Writing Discussion

Tips for Beta Readers

Last week we had tips for writers who want a beta read, but if you would like one, really the best way thing to learn how it works is to be a beta reader. I’ve been doing a rash of beta reading lately, and each one has been completely different in its demands.

Tips for Beta Readers

Don’t be evil, be helpful. Ripping a story to shreds is not the same as reading critically. Your job is to help the writer make the story as good as he/she can, not to destroy their ego.

Do not rewrite the story. This can be particularly tempting, but remember that this is not your story nor your voice. The story may not be written in a style you enjoy, but it’s impossible every story is, so resist that urge.

Set personal taste aside. Don’t focus on whether you think the story is good or bad. It’s better to focus on what parts of the story are not clear, which parts bothered you, or what parts didn’t work for you, and try to figure out why. You’re doing this to help the writer.

Focus on what the writer wants. If the writer sent you reading guidelines, stick to them. If not, you can always ask. If you still don’t get a clear answer, then just do your best.

The big things are usually more important than the smaller ones. Grammar is last on the list (if at all). It’s more important to focus on the plot, and whether it makes sense, the characters, and if they are believable, and the overall impression of a story. Did it do what it was trying to do, or did it fall short?

Remember to point out the good things. Sometimes a brilliant turn of phrase might catch your eye, or the writer has a great way of closing off chapters, or is gifted at dialogue. Point the good parts out so that the writer knows not just what to fix, but what to keep on doing.

Be open to questions once you’ve completed your beta read. Sometimes a writer will want more clarification, and this can be just as helpful as the initial beta read. Make sure to keep an open dialogue.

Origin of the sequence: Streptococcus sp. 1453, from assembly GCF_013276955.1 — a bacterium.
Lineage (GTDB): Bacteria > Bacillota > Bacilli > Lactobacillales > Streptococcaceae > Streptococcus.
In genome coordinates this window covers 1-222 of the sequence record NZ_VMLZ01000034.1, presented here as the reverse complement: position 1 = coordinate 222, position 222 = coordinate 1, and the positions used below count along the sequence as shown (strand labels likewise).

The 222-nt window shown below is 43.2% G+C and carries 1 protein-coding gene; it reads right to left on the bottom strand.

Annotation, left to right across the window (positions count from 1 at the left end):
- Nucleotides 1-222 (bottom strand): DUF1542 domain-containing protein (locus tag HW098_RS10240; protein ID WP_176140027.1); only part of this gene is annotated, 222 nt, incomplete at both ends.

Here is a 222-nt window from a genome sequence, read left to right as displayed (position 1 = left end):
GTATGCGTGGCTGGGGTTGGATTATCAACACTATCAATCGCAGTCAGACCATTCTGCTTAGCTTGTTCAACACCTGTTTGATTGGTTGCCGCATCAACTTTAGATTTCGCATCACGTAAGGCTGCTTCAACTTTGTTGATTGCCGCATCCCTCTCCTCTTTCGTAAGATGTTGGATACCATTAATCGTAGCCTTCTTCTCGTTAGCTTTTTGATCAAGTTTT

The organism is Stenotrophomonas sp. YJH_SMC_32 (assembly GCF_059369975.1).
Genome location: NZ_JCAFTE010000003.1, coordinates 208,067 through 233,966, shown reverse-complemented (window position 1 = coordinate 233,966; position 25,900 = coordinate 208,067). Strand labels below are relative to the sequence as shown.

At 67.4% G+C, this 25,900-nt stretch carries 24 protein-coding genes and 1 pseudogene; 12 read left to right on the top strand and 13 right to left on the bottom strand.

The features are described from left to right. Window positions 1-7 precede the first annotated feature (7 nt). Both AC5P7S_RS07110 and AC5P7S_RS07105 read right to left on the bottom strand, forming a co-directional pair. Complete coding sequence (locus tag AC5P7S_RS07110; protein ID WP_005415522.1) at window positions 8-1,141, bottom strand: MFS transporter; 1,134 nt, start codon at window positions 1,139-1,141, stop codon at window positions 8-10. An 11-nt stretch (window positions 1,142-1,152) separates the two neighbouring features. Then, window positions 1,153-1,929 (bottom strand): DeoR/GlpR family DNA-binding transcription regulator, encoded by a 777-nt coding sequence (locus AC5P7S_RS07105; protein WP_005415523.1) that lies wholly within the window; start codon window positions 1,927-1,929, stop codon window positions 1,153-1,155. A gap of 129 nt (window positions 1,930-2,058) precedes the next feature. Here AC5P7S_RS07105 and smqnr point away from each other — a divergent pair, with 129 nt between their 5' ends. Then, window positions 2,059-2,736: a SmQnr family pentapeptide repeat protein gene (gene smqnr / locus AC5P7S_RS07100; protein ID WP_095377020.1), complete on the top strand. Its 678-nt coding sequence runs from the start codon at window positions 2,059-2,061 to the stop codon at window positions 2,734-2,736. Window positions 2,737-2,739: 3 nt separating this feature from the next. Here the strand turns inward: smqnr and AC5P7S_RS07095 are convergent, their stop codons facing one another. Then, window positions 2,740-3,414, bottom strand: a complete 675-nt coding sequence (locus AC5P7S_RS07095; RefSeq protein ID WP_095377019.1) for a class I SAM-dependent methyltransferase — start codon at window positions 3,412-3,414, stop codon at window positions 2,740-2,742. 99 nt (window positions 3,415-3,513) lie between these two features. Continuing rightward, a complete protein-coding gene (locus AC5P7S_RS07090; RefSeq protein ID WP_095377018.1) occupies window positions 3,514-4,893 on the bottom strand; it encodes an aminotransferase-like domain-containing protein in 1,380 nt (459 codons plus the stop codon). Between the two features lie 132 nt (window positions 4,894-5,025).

Learn from it. If you’re a beta reader, you’re probably also a writer. There’s something to take from every story. You may realize you’re guilty of some of the errors you’ve caught in your beta read, or maybe realize there are some things you could do differently or better in your own writing.

Do you have any other tips to share?

14 Comments

  1. This is such a fantastic list. I *try* to do all those things — as you hopefully know, lol — but beta reading is no easy task. Just like writing, beta readers may find themselves slipping up in some areas, or focusing too much in others. A comprehensive list like this might be a good thing to keep handy while reading.

  2. I appreciate the heck out of how open to questions you’ve been, TS. And I agree on suppressing the temptation to rewrite or alter the characters and plot. When I beta read, my job is to assist the author with his or her work. All I do is in the service of recognizing and improving their goals.

  3. Great stuff, Teresa. I have three beta readers reading a 2nd draft right now, and they were each a little weary of how far to take it. I have very thick skin from working in corporate sales, so I asked them to be as brutally honest, but I did ask them to keep in mind the genre and my audience.

    I need more beta readers to read my 3rd draft, once I get that done – but I need MALE betas, as the only ones that stepped up to volunteered have been ladies. Nothing against women, but my book is really more for male readers. Any suggestions???

    1. That’s a tough one. You could try asking some of the people that frequent your blog, or whose blogs you frequent. That’s how I found most of mine. Other than that, I understand your dilemma. I had the opposite one! 🙂

  4. Hmmm…It looks like I can rest easy knowing you’re not going to be evil to my story. 🙂

    I like what you said…Encourage the good, don’t just punish the bad. I believe this is so important. The same can be true for a lot. Some people probably excel better with positive reinforcement than with negative retaliation.

    Also, do not rewrite the story—A great tip!!! Yes, we all have our own voices. It’s a shame to crowd out someone’s voice just because you can “word it better.” 🙂

    Keep up the good work! 🙂

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